The Senate and Assembly passed several bills to Gov. Tony Evers regarding absentee voting changes during their sessions this week.
One of these bills, Assembly Bill 1002, was introduced by Rep. Cindi Duchow, R-99, and would create more clear standards for determining who qualifies as an “indefinitely confined” voter. An “indefinitely confined” voter is someone who can request an absentee ballot without showing photo identification, according to AP News. In the 2020 presidential election, it was up to the voter to decide whether they were legitimately indefinitely confined.
Voters under 65 years old seeking this status would be required to submit a signed physician’s note and would be prohibited from using an epidemic as a reason to receive this status in the future. Additionally, this bill would remove the status of “indefinitely confined” from voters who received it between March 12 and Nov. 6 last year.
According to Duchow, the bill would promote honesty in absentee voting, especially with the requirement for photo identification that would guarantee that every person gets one vote.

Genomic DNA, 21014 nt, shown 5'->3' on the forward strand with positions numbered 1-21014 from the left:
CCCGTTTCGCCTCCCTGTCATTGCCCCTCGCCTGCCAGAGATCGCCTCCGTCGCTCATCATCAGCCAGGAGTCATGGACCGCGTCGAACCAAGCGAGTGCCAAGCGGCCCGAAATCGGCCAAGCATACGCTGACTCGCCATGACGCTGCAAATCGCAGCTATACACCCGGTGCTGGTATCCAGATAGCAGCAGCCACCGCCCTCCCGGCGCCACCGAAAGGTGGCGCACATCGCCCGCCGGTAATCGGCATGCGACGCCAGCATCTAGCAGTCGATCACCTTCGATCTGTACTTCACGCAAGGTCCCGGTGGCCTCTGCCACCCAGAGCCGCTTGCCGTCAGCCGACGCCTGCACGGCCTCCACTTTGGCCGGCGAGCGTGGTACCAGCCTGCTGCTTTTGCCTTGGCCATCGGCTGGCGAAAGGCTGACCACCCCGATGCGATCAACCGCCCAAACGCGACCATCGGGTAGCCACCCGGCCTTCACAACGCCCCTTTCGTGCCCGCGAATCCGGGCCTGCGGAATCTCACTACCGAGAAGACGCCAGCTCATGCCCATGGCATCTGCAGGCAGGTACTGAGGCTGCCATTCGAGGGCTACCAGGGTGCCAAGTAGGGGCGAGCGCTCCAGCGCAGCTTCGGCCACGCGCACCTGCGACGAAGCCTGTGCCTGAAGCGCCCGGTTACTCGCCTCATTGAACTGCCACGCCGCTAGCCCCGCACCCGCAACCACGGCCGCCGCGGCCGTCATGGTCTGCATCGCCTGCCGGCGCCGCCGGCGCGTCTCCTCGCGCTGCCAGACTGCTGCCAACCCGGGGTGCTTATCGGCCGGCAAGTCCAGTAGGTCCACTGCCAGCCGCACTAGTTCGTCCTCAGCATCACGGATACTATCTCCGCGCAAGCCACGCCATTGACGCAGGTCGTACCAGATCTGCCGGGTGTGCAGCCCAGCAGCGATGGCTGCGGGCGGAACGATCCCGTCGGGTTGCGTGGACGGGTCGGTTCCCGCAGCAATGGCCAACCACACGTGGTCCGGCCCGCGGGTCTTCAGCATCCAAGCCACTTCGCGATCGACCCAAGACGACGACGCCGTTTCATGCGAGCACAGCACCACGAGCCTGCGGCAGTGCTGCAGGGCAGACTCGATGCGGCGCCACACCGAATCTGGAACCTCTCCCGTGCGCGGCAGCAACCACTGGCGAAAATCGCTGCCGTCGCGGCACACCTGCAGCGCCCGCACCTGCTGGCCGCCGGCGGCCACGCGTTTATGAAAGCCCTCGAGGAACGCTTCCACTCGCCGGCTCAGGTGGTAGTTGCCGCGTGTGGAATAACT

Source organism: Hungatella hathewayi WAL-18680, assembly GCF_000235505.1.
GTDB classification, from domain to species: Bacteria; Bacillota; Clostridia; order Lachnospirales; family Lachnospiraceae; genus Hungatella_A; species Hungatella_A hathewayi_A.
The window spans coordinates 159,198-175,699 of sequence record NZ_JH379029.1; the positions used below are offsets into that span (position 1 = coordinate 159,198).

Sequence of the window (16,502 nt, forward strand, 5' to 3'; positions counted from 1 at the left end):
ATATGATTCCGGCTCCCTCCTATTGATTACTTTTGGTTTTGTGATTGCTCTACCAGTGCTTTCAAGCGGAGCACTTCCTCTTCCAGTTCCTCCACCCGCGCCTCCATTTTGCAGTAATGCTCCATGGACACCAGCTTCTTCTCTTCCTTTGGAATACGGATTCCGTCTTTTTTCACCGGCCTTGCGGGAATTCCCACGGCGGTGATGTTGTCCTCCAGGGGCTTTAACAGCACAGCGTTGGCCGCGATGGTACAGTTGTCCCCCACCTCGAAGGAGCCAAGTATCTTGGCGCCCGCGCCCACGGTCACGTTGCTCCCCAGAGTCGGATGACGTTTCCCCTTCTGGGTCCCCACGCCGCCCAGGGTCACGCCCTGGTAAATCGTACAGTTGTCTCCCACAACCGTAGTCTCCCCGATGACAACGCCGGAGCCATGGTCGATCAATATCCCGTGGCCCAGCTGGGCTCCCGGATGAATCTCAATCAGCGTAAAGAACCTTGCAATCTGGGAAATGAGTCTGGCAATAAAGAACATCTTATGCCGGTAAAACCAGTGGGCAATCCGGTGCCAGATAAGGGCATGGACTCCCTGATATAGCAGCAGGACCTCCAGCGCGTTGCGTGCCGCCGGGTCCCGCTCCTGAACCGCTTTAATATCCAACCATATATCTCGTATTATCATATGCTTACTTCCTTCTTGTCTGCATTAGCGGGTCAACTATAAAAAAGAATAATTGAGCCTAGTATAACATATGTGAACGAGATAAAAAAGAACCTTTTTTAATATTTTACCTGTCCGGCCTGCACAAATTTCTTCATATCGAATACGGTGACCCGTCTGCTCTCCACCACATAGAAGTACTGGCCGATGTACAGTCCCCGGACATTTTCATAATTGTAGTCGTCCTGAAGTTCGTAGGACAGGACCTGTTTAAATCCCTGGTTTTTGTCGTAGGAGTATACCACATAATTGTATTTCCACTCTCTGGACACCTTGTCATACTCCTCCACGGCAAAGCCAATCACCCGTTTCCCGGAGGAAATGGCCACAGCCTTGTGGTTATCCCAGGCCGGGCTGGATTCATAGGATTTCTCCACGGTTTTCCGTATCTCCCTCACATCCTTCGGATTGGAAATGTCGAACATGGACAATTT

“The bill is a response to the nonpartisan Legislative Audit Bureau’s review of the 2020 elections administration audit, which found a massive influx of “indefinitely confined” voters, possibly caused by illegal instructions issued by clerks in Dane and Milwaukee counties,” Duchow said in an email statement to The Badger Herald.
According to Disability Rights Wisconsin, however, the bill would complicate voting for Wisconsin’s disabled population.
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Executive director of the League of Women’s Votes Debra Cronmiller said their organization is generally against bills like Bill 1002 that “put up new and undesirable barriers for individuals who are voters.” According to Cronmiller, current laws without these barriers made it easier for voters in Wisconsin to vote at the polls in the 2020 election because there were less people dealing with registration issues.
Democrats in the Assembly did not support the Republican-sponsored bills that hinder the Wisconsin voter. In a speech to the Assembly Thursday, Senator Lisa Subeck, D-78, made this position clear.
“Our democracy is too precious to allow Republicans to burn it down,” Subeck said in her speech.
Since the 2020 presidential election, Wisconsin Republicans have made other efforts to suppress voting in the state, including disallowing absentee drop boxes and allowing a Republican-controlled committee to get rid of staff and funding to state agencies.
Evers will likely veto the bills, according to AP News.